Wednesday, May 15, 2013

America's Secret War by @TomRizzoWrites #civilwar #western

America's Secret War

In my novel, Last Stand At Bitter Creek, the main character is Grant Bonner, a burned-out Union Army spy who emerges from three years behind enemy lines, ready to move on to the next chapter in his life. He has no way of knowing, of course, that life on the other side of the battle line is just as dangerous and unpredictable.

When Bonner became an operative, the Confederacy had the upper hand when it came to spying. Neither side, however, had much of a formal intelligence network in place.

The Confederacy managed to establish the Secret Service Bureau, an arm of the Confederate Signal Corps, which operated a spy network in the federal capital of Washington, DC, early on in the war. Washington happened to be home to many southern sympathizers.

Union General Ulysses S. Grant, however, didn't realize the need for a reliable spy system until the Battle of Shiloh when a Confederate force surprised the Federals and stormed through their camps forcing a Union retreat.

In the two weeks before the battle, Grant hadn’t bothered to dispatch any spies or scouts.

According to the facts, as he knew them, Confederates were camped at least twenty miles away. But this information came from dispirited Confederate deserters. Grant and his troops eventually drove the Confederates back, and his actions helped shape his reputation as an effective field commander—but at a cost of more than 10,000 Union soldiers killed or wounded.

Grant once wrote, "The art of war is simple enough. Find out where your enemy is. Get at him as soon as you can. Strike him as hard as you can and as often as you can, and keep moving on.” He hadn't realized—until Shiloh—that locating the enemy could best be accomplished through espionage.

After this battle, Grant helped forge what would be called the Bureau of Military Information.

The new agency utilized around 70 field agents during the war—ten whom were killed. The bureau also gathered information by interrogating prisoners of war, and refugees. In addition, agents combed through newspapers, and documents left on the battlefield by Confederate officers who retreated, or had been killed.

At the outset of the war, casual gossiping and newspaper clippings served as the main sources for intelligence gathering, until both sides decided to formalize spying operations, even to the point of involving cavalry forces.

Two different organizations carried out espionage activities for the Union. Scouts—as they were called— wore uniforms, and served as an army’s advance force. Their mission: to determine the location and size of the enemy, and weapons capability. Spies—like Grant Bonner—operated mostly behind enemy lines, and in civilian attire.

One daring band of mounted Union Army scouts wore Confederate uniforms, and operated behind enemy lines.

This force was, composed of eager young volunteers who didn’t mind extra dangerous duty, fell under the leadership of Major General John C. Frémont. He dubbed them the Jessie Scouts, named after his wife.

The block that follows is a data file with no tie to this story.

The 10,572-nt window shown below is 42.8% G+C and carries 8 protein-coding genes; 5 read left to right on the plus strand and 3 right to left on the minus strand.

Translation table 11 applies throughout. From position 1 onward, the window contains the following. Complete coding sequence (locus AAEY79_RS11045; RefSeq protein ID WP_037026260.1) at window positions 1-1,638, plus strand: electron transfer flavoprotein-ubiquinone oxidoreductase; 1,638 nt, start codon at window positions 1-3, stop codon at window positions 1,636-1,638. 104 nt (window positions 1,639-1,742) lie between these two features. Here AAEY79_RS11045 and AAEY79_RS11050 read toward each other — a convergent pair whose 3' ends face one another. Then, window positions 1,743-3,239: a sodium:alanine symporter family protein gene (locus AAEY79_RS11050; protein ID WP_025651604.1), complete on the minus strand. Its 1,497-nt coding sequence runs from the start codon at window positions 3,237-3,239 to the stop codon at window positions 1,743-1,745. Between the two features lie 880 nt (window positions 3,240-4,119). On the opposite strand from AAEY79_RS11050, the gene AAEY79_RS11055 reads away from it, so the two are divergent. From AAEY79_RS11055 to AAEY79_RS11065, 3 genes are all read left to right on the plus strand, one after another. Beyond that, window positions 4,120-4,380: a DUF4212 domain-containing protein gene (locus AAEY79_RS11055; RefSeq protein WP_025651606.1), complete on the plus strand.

These volunteers risked their lives to collect intelligence on the locations and intentions of enemy forces in their particular area so they could provide a sufficient warning of any possible surprise attacks being planned against Union forces.

Jessie Scouts, however, risked death if caught wearing the enemy’s uniform because this—as defined by the rules of war—represented as an act of espionage, and punishable by death if captured. These scouts used their own ingenuity to keep in touch, and to distinguish each other from real Confederate soldiers.

Some Jessie Scouts units wore white scarves knotted in a particular way. Others used conversational code where they would use a conventional phrase (such as “Good morning”) that would provoke a response from another Jessie that wouldn’t sound strange if overheard by a real Confederate soldier.

Confederate cavalry units also engaged in similar scouting missions.

As their Northern counterparts, Confederate scouts also operated independently, and wore the uniform of the enemy to improve their ability to get access to certain areas, and information. They too risked summary execution, if caught.

Some families, however, suffered at the hands of Confederate scouts. For example, scouts in Union uniforms often asked for help from families that lived between opposing battle lines. If such help materialized, these scouts often returned the next day, wearing their regular uniforms, accompanied by a military force, and burn the homes of those who thought they were giving aid and comfort to Union forces.

Regardless of the army, scouts were special types of soldiers.

For the most part, they were fearless, who embraced such duty without regard for the potential danger they were putting themselves in. According to William Gilmore Beymer’s Scouts and Spies of the Civil War, other soldiers – fearless and brave on their own – found they could not tolerate the kind of pressure experienced by these special scouts.

Overall, the Union experienced more success rate at espionage and counterintelligence. The Confederacy, on the other hand, excelled at covert operations. Both succeeded at conducting a secret war within America’s Civil War. And, in the end, the efforts of both sides established the foundation for the future of military intelligence.

2013 Peacemaker Nominee
Best Western First Novel
Last Stand at Bitter Creek
by Tom Rizzo
including an excerpt from 
Last Stand at Bitter Creek

Thanks to Tom for guesting at Romancing The West this week!
You can learn more about or contact Tom at:

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